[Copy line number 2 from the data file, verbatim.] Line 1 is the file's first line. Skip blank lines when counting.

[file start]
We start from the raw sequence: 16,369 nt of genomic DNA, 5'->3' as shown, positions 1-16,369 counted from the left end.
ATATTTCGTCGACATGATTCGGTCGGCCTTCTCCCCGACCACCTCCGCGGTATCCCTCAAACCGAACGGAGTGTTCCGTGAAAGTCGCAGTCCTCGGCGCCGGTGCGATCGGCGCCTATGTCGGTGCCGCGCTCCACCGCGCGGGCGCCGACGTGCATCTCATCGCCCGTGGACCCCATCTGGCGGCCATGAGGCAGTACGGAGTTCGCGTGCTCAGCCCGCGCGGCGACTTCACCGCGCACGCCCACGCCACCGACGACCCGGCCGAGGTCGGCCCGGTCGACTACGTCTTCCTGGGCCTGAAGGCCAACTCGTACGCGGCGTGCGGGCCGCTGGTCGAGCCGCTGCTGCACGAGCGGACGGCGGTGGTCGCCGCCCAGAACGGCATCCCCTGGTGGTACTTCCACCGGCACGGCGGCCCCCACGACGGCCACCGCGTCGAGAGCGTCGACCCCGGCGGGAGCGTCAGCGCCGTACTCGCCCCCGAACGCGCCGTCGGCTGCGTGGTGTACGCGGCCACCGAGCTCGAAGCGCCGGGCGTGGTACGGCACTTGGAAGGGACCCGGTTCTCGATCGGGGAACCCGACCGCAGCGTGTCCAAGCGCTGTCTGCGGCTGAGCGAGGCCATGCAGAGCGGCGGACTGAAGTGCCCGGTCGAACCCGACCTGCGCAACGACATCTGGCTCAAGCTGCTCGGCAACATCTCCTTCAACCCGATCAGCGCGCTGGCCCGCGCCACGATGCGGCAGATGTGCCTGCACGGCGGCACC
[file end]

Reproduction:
ATATTTCGTCGACATGATTCGGTCGGCCTTCTCCCCGACCACCTCCGCGGTATCCCTCAAACCGAACGGAGTGTTCCGTGAAAGTCGCAGTCCTCGGCGCCGGTGCGATCGGCGCCTATGTCGGTGCCGCGCTCCACCGCGCGGGCGCCGACGTGCATCTCATCGCCCGTGGACCCCATCTGGCGGCCATGAGGCAGTACGGAGTTCGCGTGCTCAGCCCGCGCGGCGACTTCACCGCGCACGCCCACGCCACCGACGACCCGGCCGAGGTCGGCCCGGTCGACTACGTCTTCCTGGGCCTGAAGGCCAACTCGTACGCGGCGTGCGGGCCGCTGGTCGAGCCGCTGCTGCACGAGCGGACGGCGGTGGTCGCCGCCCAGAACGGCATCCCCTGGTGGTACTTCCACCGGCACGGCGGCCCCCACGACGGCCACCGCGTCGAGAGCGTCGACCCCGGCGGGAGCGTCAGCGCCGTACTCGCCCCCGAACGCGCCGTCGGCTGCGTGGTGTACGCGGCCACCGAGCTCGAAGCGCCGGGCGTGGTACGGCACTTGGAAGGGACCCGGTTCTCGATCGGGGAACCCGACCGCAGCGTGTCCAAGCGCTGTCTGCGGCTGAGCGAGGCCATGCAGAGCGGCGGACTGAAGTGCCCGGTCGAACCCGACCTGCGCAACGACATCTGGCTCAAGCTGCTCGGCAACATCTCCTTCAACCCGATCAGCGCGCTGGCCCGCGCCACGATGCGGCAGATGTGCCTGCACGGCGGCACC